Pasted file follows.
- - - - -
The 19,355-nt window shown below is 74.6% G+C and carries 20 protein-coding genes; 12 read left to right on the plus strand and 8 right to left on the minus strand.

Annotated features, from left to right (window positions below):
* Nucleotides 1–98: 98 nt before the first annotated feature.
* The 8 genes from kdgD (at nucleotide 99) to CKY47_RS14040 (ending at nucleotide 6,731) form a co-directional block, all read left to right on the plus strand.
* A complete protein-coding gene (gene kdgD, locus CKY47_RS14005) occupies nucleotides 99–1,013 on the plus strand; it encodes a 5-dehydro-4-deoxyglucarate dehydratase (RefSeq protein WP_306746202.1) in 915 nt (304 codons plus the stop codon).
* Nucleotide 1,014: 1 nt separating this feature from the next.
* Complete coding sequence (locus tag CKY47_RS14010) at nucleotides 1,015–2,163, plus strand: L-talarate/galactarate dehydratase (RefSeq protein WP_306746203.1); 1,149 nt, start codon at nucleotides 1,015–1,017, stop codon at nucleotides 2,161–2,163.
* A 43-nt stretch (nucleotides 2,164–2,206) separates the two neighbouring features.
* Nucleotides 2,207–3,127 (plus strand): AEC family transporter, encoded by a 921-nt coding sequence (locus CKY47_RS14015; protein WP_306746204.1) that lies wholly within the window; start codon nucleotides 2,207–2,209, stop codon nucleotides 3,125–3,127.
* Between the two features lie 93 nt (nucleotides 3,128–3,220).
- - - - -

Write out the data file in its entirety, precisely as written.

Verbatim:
The 19,355-nt window shown below is 74.6% G+C and carries 20 protein-coding genes; 12 read left to right on the plus strand and 8 right to left on the minus strand.

Annotated features, from left to right (window positions below):
* Nucleotides 1–98: 98 nt before the first annotated feature.
* The 8 genes from kdgD (at nucleotide 99) to CKY47_RS14040 (ending at nucleotide 6,731) form a co-directional block, all read left to right on the plus strand.
* A complete protein-coding gene (gene kdgD, locus CKY47_RS14005) occupies nucleotides 99–1,013 on the plus strand; it encodes a 5-dehydro-4-deoxyglucarate dehydratase (RefSeq protein WP_306746202.1) in 915 nt (304 codons plus the stop codon).
* Nucleotide 1,014: 1 nt separating this feature from the next.
* Complete coding sequence (locus tag CKY47_RS14010) at nucleotides 1,015–2,163, plus strand: L-talarate/galactarate dehydratase (RefSeq protein WP_306746203.1); 1,149 nt, start codon at nucleotides 1,015–1,017, stop codon at nucleotides 2,161–2,163.
* A 43-nt stretch (nucleotides 2,164–2,206) separates the two neighbouring features.
* Nucleotides 2,207–3,127 (plus strand): AEC family transporter, encoded by a 921-nt coding sequence (locus CKY47_RS14015; protein WP_306746204.1) that lies wholly within the window; start codon nucleotides 2,207–2,209, stop codon nucleotides 3,125–3,127.
* Between the two features lie 93 nt (nucleotides 3,128–3,220).